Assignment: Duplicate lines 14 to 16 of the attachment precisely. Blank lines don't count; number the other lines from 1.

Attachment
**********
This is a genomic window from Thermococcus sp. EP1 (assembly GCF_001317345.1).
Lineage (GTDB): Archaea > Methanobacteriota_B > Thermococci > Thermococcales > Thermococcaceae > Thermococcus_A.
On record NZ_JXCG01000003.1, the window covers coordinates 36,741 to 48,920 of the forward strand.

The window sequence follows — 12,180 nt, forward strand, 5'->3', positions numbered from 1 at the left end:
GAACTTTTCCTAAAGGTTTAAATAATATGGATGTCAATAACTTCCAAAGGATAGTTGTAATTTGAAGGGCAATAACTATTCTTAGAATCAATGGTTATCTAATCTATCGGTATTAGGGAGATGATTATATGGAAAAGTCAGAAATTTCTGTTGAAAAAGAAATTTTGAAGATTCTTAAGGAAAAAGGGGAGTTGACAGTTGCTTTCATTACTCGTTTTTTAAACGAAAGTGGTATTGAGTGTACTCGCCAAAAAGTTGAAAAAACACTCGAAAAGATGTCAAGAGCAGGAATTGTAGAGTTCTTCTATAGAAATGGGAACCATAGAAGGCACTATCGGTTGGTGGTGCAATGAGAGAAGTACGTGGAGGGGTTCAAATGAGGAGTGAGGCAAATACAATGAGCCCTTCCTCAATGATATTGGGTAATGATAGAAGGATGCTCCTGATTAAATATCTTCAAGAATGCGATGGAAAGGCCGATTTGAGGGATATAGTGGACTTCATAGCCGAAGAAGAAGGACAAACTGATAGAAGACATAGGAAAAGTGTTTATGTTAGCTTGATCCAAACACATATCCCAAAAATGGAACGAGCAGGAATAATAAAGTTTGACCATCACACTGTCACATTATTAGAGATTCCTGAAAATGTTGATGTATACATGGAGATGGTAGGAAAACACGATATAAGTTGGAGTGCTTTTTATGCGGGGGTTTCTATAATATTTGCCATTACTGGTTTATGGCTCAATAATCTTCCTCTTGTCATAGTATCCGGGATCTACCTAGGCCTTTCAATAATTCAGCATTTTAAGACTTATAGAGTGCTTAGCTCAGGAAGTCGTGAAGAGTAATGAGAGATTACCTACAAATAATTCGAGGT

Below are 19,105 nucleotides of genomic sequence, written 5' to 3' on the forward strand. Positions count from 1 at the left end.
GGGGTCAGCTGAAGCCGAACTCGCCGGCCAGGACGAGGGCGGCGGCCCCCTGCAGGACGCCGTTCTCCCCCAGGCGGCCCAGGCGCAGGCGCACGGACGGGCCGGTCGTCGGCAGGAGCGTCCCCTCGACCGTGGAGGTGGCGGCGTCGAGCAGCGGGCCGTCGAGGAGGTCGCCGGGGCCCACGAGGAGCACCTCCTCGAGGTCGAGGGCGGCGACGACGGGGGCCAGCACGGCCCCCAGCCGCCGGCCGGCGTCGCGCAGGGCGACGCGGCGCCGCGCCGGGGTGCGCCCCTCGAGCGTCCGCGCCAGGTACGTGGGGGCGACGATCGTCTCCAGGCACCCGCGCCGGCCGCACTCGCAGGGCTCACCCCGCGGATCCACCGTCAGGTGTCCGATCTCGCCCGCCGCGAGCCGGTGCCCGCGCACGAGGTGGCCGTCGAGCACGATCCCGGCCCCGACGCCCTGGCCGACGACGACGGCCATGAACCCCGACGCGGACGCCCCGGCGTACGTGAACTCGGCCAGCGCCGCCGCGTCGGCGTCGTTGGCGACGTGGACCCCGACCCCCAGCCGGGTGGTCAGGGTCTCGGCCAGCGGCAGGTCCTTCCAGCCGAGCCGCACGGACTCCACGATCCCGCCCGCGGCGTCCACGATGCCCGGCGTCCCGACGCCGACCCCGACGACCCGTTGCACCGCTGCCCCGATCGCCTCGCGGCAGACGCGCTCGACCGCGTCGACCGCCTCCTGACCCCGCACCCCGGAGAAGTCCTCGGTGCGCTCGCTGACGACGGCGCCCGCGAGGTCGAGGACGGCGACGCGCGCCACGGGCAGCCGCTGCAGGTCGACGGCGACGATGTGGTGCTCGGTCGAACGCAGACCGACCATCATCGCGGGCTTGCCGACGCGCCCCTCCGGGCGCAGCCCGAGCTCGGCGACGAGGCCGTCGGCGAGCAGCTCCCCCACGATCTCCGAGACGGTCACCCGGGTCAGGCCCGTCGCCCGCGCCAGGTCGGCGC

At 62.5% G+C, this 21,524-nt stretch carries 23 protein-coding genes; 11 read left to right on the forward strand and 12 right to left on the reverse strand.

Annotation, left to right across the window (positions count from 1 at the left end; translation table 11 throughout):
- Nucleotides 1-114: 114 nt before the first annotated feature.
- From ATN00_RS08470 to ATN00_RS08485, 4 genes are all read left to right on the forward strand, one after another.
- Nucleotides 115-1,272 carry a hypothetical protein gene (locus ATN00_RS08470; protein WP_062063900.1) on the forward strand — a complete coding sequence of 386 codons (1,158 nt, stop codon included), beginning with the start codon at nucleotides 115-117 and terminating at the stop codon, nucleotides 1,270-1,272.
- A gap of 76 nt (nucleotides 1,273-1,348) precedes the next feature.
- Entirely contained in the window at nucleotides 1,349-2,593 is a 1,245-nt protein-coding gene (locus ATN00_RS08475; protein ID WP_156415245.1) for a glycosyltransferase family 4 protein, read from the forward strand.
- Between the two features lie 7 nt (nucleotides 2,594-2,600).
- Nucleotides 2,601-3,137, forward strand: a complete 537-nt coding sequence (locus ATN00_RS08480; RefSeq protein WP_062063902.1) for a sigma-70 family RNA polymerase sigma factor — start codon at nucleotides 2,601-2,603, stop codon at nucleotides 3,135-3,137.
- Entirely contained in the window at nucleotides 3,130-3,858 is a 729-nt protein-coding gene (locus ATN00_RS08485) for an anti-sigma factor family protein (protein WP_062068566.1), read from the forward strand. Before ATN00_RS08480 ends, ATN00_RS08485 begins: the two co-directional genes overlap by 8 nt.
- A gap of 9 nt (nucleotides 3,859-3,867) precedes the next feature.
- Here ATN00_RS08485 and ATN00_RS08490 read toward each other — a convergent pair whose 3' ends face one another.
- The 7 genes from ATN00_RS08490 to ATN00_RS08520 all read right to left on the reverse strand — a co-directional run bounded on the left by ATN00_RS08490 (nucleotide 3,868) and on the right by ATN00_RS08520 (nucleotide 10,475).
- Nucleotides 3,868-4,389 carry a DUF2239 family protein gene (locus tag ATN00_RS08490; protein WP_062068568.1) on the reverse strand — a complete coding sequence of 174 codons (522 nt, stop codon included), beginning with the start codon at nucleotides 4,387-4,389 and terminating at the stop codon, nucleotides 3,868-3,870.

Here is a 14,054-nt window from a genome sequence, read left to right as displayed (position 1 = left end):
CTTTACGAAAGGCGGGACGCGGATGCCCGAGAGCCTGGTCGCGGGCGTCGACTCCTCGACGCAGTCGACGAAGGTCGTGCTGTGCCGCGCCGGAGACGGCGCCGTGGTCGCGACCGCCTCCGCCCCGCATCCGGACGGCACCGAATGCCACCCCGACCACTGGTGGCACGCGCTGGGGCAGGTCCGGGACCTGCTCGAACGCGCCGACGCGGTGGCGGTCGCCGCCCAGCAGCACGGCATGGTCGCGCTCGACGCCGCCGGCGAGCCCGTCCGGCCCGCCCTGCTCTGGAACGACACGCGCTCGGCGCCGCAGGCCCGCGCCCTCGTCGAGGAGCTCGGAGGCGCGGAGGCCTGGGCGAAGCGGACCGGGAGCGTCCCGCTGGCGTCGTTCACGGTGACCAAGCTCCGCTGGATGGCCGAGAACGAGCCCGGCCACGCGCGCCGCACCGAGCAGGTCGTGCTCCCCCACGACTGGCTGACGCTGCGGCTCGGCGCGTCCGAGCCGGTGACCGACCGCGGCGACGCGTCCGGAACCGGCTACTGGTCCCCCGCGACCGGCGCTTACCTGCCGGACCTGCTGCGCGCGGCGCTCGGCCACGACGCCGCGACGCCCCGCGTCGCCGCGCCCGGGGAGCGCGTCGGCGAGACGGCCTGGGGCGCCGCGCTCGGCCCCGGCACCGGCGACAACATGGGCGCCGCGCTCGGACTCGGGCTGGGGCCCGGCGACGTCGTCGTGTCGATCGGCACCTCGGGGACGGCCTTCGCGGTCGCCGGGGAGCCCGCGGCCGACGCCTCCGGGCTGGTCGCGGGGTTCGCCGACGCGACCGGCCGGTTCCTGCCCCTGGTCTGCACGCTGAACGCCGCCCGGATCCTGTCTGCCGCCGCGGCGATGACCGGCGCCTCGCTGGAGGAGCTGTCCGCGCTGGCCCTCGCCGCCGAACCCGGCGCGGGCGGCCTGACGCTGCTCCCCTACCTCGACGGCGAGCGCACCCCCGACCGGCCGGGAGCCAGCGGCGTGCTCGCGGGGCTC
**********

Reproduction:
- Entirely contained in the window at nucleotides 1,349-2,593 is a 1,245-nt protein-coding gene (locus ATN00_RS08475; protein ID WP_156415245.1) for a glycosyltransferase family 4 protein, read from the forward strand.
- Between the two features lie 7 nt (nucleotides 2,594-2,600).
- Nucleotides 2,601-3,137, forward strand: a complete 537-nt coding sequence (locus ATN00_RS08480; RefSeq protein WP_062063902.1) for a sigma-70 family RNA polymerase sigma factor — start codon at nucleotides 2,601-2,603, stop codon at nucleotides 3,135-3,137.